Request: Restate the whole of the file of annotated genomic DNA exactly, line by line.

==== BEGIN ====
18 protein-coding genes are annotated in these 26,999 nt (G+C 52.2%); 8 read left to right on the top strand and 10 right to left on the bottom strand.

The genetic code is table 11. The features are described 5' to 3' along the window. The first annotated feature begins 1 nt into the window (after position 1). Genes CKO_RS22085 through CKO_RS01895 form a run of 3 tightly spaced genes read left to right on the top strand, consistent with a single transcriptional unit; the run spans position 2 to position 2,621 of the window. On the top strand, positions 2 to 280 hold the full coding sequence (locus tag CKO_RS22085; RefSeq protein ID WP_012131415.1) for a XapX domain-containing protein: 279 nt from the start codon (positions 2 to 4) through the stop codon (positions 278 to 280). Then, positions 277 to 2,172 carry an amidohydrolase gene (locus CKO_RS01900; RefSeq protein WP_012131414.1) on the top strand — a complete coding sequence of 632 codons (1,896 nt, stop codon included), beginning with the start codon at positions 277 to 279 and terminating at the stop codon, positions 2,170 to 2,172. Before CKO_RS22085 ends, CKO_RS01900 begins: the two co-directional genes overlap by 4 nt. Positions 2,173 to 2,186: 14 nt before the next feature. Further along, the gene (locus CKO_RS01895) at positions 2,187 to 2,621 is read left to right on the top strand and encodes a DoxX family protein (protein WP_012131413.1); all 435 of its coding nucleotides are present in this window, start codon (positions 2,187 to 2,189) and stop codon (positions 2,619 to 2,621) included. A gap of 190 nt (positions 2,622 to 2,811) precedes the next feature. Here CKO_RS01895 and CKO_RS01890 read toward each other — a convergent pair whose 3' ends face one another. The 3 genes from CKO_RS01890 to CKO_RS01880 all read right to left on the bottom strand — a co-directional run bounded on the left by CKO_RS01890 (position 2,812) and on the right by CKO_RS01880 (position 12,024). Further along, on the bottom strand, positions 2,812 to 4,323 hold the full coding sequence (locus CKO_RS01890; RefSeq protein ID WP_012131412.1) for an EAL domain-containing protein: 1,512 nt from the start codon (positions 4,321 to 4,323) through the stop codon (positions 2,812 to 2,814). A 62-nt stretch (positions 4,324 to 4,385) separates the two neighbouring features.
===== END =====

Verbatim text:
18 protein-coding genes are annotated in these 26,999 nt (G+C 52.2%); 8 read left to right on the top strand and 10 right to left on the bottom strand.

The genetic code is table 11. The features are described 5' to 3' along the window. The first annotated feature begins 1 nt into the window (after position 1). Genes CKO_RS22085 through CKO_RS01895 form a run of 3 tightly spaced genes read left to right on the top strand, consistent with a single transcriptional unit; the run spans position 2 to position 2,621 of the window. On the top strand, positions 2 to 280 hold the full coding sequence (locus tag CKO_RS22085; RefSeq protein ID WP_012131415.1) for a XapX domain-containing protein: 279 nt from the start codon (positions 2 to 4) through the stop codon (positions 278 to 280). Then, positions 277 to 2,172 carry an amidohydrolase gene (locus CKO_RS01900; RefSeq protein WP_012131414.1) on the top strand — a complete coding sequence of 632 codons (1,896 nt, stop codon included), beginning with the start codon at positions 277 to 279 and terminating at the stop codon, positions 2,170 to 2,172. Before CKO_RS22085 ends, CKO_RS01900 begins: the two co-directional genes overlap by 4 nt. Positions 2,173 to 2,186: 14 nt before the next feature. Further along, the gene (locus CKO_RS01895) at positions 2,187 to 2,621 is read left to right on the top strand and encodes a DoxX family protein (protein WP_012131413.1); all 435 of its coding nucleotides are present in this window, start codon (positions 2,187 to 2,189) and stop codon (positions 2,619 to 2,621) included. A gap of 190 nt (positions 2,622 to 2,811) precedes the next feature. Here CKO_RS01895 and CKO_RS01890 read toward each other — a convergent pair whose 3' ends face one another. The 3 genes from CKO_RS01890 to CKO_RS01880 all read right to left on the bottom strand — a co-directional run bounded on the left by CKO_RS01890 (position 2,812) and on the right by CKO_RS01880 (position 12,024). Further along, on the bottom strand, positions 2,812 to 4,323 hold the full coding sequence (locus CKO_RS01890; RefSeq protein ID WP_012131412.1) for an EAL domain-containing protein: 1,512 nt from the start codon (positions 4,321 to 4,323) through the stop codon (positions 2,812 to 2,814). A 62-nt stretch (positions 4,324 to 4,385) separates the two neighbouring features.